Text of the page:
Aaron Roche has some impressive notches on his musical belt. He has played guitar alongside a varied group of musicians (R. Stevie Moore, Lower Dens, Sufjan Stevens and Anohni), consequently developing a talent for diversity and range in his multi-instrumental style. That range is spotlighted in Roche’s own music.
Though his foundation is in acoustic, folky guitar parts, the Brooklyn-based artist's new album, HaHa HuHu, sees him following his musical whims through ghostly harmonies, glitchy electronics, and beautiful melodies. The title holds clues to Roche’s conflicting yet functionally compatible impulses: Haha and Huhu are Hindu music deities, whom Roche seems to pay tribute to through non-Western musical touches (particularly in the female singer’s part on “Supreme Monument”), as well as the album’s overall sense of mysticism and spirituality (the vocals-driven “Like Why I” resembles an old Christian spiritual, while “K Is Manic” sounds like a church choir).
On the other hand, HaHa HuHu is the laugh of someone who might be slightly unhinged—a persona that's also reflected in the album. Starting with the strong opener, “Bang,” Roche imbues his music with a sense of anxiety and imbalance. The song begins with soft and melancholic folk, pairing a quick, picked pattern on acoustic guitar with a descending melody sung in an expressive voice; but soon, Roche enacts a kind of breakdown, repeating the same syllable over and over again as effects begin to manipulate it. Electronic voices then enter, droning, screeching, and ringing in dense, jittery patterns as the pretty vocals sing “I hear my head bang.” By marrying glitchy sounds with a gorgeous folk song, Roche plays with feelings of inner conflict to make something magnetically off-kilter.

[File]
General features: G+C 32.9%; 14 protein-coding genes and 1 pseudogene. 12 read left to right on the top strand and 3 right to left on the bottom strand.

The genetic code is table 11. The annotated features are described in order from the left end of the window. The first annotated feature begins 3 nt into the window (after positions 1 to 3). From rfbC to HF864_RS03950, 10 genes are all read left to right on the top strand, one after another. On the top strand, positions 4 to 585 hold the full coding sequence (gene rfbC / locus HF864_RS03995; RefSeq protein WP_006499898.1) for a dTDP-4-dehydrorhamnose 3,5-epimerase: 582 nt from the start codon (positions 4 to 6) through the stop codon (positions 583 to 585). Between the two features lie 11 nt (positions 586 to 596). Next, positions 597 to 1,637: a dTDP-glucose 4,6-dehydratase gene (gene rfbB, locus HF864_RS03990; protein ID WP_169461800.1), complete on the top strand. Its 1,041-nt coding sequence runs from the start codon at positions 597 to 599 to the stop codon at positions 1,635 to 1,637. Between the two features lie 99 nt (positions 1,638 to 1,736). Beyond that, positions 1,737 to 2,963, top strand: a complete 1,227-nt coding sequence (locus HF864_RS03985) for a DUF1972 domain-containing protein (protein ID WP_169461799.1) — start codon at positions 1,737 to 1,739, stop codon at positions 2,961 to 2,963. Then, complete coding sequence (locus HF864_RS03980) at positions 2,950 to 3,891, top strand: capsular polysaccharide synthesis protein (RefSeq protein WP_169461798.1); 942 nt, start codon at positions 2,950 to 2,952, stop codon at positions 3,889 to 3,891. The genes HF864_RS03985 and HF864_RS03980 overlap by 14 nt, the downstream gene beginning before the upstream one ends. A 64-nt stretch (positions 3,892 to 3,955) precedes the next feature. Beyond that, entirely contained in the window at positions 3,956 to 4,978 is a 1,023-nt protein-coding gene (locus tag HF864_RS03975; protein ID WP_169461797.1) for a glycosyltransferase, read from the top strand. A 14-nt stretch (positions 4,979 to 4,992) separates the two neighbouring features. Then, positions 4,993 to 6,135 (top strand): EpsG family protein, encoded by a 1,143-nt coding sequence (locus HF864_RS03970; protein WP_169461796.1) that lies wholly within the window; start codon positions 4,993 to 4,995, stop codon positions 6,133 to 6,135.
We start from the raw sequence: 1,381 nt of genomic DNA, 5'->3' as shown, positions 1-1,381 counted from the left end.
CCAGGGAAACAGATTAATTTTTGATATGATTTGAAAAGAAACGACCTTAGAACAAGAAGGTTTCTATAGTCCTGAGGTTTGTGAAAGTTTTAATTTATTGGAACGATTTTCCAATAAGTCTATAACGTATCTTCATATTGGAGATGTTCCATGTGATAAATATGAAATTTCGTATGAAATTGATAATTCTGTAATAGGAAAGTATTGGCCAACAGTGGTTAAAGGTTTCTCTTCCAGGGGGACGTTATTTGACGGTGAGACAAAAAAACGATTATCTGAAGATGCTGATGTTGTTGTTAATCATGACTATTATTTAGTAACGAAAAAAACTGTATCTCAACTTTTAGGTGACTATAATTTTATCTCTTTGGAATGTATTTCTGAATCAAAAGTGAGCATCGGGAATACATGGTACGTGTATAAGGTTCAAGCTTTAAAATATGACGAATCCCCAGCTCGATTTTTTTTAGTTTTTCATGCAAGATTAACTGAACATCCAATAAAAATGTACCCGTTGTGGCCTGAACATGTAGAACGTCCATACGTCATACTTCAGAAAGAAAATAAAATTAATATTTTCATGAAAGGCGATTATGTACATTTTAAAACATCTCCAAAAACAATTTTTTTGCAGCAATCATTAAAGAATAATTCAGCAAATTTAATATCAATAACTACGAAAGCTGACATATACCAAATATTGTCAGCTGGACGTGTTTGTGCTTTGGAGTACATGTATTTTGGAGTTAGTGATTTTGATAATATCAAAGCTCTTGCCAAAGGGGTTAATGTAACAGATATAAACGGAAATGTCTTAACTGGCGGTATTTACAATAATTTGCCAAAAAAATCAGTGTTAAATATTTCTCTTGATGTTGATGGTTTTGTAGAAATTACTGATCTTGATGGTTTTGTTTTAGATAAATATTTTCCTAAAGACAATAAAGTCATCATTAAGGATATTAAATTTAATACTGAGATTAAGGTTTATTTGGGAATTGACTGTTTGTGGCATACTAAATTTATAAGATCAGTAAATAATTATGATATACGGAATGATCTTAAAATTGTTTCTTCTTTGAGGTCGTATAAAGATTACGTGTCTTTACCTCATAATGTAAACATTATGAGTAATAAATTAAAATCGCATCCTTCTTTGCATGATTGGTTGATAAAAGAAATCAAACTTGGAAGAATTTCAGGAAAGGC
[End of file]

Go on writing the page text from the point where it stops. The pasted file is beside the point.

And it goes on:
This kind of conflict emerges throughout HaHa HuHu. It’s in the devastating panic of “The Terror,” a more straightforward folk composition in which Roche sings passionately about his own death improving the world (“If the cancer gets me in the end / I know it’s better for the world"), police violence (“[Eric Garner’s] fingers fluttered rolling papers”), and suicide (“I form a plan to kill myself”). When he obsessively repeats a line at the end—“I cannot bear to make something and destroy it”—it sounds like a glitch without the electronic intervention. “K is Manic” achieves a similar visceral gut-punch, this time through effects: Over the echoing angelic choir, Roche plays a looping, disrupting sample of what sounds like a man in extreme distress.
Besides the dual anguish and spirituality, one overarching takeaway from HaHa HuHu is the confidence and attentiveness with which Roche approaches his music. A thoughtful and deliberate artist in all of his many musical modes, he takes as much care with his heart wrenching folk guitar compositions as he does with rounded, complex electronic voices and evocative strings (“One Thing at a Time,” “Wooden Knife”). Only a few times—in the title track, for example—does the abundance of ideas outweigh clarity. For the most part, all of the conflicts between voices and styles only add to the album’s intrigue and strength. HaHa HuHu is as captivating as it is beautiful and strange.